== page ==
19 January - 1 February 2015
Put yourself on court with ReturnServe. From analysing returns on the court to measuring social sentiment. Data is a game changer. IBM.
Put yourself on court with ReturnServe. From analysing returns on the court to measuring social sentiment. Data is a game changer. IBM.
Simona Halep

It is one thing to be named the WTA’s 'Most Improved Player', and another to bring that accolade into a major and prove that you are deserving of the award.

Romanian Simona Halep did that and more on Monday when she knocked out former No. 1 Jelena Jankovic 6-4 3-6 6-0 to move into her first Grand Slam quarterfinal at the Australian Open.

It wasn't until the second half of last season that the 22-year-old showed herself to be a potentially elite player, when she won six tournaments and reached the year-end No. 11 ranking. 

Given that she had never won a title before she a tournament at Nurnberg in July and then managed to grab five more before the season concluded in Sofia, her progress has been remarkable.

A strong young woman who can rip the ball off both wings, Halep had been considered a mentally questionable competitor, but is much more self-secure now and came into the tournament without a coach.

She owns victories over a slew of elite players including Agnieszka Radwanska, Petra Kvitova, Caroline Wozniacki, Ana Ivanovic and Sam Stosur. On Monday, Jankovic became another high-profile victim.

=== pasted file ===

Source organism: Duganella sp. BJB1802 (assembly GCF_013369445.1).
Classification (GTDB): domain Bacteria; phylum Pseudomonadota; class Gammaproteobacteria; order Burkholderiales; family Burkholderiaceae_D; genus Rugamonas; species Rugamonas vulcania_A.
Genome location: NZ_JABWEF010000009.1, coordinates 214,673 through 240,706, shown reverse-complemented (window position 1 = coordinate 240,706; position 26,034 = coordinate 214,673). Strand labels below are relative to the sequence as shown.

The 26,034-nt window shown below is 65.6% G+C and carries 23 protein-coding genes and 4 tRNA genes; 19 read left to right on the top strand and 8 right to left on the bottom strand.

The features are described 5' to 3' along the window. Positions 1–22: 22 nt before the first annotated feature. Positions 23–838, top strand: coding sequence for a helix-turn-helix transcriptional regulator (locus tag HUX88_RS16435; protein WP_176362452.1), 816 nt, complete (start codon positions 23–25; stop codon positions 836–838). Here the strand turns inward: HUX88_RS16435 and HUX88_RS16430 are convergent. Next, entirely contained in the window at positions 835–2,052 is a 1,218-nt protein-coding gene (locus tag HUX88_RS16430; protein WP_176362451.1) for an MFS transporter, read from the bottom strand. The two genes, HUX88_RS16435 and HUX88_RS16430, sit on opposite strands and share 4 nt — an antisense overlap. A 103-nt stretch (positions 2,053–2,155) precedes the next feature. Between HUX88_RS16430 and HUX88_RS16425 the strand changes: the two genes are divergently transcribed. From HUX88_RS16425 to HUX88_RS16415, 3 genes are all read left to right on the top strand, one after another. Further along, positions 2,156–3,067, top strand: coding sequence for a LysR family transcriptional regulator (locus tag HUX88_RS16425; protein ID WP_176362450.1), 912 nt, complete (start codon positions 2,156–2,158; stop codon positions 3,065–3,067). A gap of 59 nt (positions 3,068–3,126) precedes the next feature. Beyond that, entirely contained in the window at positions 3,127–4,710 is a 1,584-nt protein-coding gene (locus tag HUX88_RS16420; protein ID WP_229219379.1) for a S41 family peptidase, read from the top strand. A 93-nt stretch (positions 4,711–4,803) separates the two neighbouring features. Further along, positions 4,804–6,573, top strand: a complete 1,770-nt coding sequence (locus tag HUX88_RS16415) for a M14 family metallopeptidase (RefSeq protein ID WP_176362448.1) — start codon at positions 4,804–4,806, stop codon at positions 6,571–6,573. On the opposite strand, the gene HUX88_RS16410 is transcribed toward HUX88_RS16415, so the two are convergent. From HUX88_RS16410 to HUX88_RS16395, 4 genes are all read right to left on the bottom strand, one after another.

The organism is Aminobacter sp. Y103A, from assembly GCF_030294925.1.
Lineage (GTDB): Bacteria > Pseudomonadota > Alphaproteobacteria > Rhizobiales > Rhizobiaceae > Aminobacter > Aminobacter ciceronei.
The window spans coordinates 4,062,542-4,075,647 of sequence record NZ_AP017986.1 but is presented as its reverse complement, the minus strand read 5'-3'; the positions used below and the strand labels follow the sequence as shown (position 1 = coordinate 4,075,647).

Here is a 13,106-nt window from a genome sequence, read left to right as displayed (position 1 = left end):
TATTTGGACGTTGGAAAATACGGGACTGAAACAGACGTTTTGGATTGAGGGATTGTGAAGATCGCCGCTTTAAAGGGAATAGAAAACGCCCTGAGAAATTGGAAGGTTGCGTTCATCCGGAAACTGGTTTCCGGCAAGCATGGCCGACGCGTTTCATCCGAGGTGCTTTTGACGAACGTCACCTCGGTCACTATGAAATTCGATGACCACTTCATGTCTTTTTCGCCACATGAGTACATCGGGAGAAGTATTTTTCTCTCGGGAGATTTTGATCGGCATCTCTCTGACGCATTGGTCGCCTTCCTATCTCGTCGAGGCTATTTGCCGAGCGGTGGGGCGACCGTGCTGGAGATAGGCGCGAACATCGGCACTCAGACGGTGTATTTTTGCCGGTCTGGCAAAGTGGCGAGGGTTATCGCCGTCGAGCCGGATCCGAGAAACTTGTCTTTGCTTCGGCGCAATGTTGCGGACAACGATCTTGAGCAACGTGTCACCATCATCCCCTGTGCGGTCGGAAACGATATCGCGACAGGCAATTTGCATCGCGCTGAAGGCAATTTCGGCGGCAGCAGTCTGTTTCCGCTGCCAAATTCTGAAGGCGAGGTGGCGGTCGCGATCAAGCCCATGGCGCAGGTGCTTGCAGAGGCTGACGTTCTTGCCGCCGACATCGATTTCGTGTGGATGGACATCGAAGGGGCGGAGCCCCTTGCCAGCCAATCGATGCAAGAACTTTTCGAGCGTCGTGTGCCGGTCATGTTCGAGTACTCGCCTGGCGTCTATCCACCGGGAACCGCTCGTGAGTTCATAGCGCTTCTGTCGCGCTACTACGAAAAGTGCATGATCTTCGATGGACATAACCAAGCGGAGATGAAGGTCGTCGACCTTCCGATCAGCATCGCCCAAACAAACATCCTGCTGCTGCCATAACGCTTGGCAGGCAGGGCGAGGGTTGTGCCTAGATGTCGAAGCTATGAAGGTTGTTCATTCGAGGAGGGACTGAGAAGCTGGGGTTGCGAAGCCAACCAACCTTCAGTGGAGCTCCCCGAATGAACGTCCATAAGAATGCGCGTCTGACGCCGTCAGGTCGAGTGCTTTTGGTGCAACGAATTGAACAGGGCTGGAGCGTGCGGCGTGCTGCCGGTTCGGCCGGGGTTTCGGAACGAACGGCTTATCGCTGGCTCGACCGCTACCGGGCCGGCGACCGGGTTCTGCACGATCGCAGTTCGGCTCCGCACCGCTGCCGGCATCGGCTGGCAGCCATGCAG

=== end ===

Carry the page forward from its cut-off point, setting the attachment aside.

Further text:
''For me, it's more important to beat top players, because you believe more in your chance to be top 10,'' Halep told the Sydney Morning Herald last week. ''My dream is to be top 10, but it will be difficult.''

Halep is only 168cm tall, but has the ability to attack when given the right opportunities. She could have folded after Jankovic clipped the lines and hit through her in the second set, but she was very steady in the final set, committing 12 errors while Jankovic committed a whopping 21.

Halep showed a lot of courage in the match, ripping a forehand down the line to win it.

“She played really well in second set,” Halep said.

“I was a little bit tired after first set. I don't know why. But my energy was very down. After that, at 5‑2 I said that I have to lose the set and to try to come back for the third one. I was to the bathroom, and I was a little bit ready to play third set. I said that I have nothing to lose. It's my chance to fight for every point and for the match, for my dream. I did really well. I was very aggressive in third set and I hit the ball.”

She will face Dominika Cibulkova in the quarterfinals, who won their last contest in two tight sets on hard courts at Indian Wells last year.

Halep said that after overcoming Radwanska in Rome last May, she knew that she could go toe-to-toe with anyone.

“Before that I was thinking that is impossible to beat her because her game is very different, it's strange for me,” she said.

“It's not easy to play. And after that I had confidence that I can beat the top players and to be there in the top level.”

Wednesday, 18 February 2015
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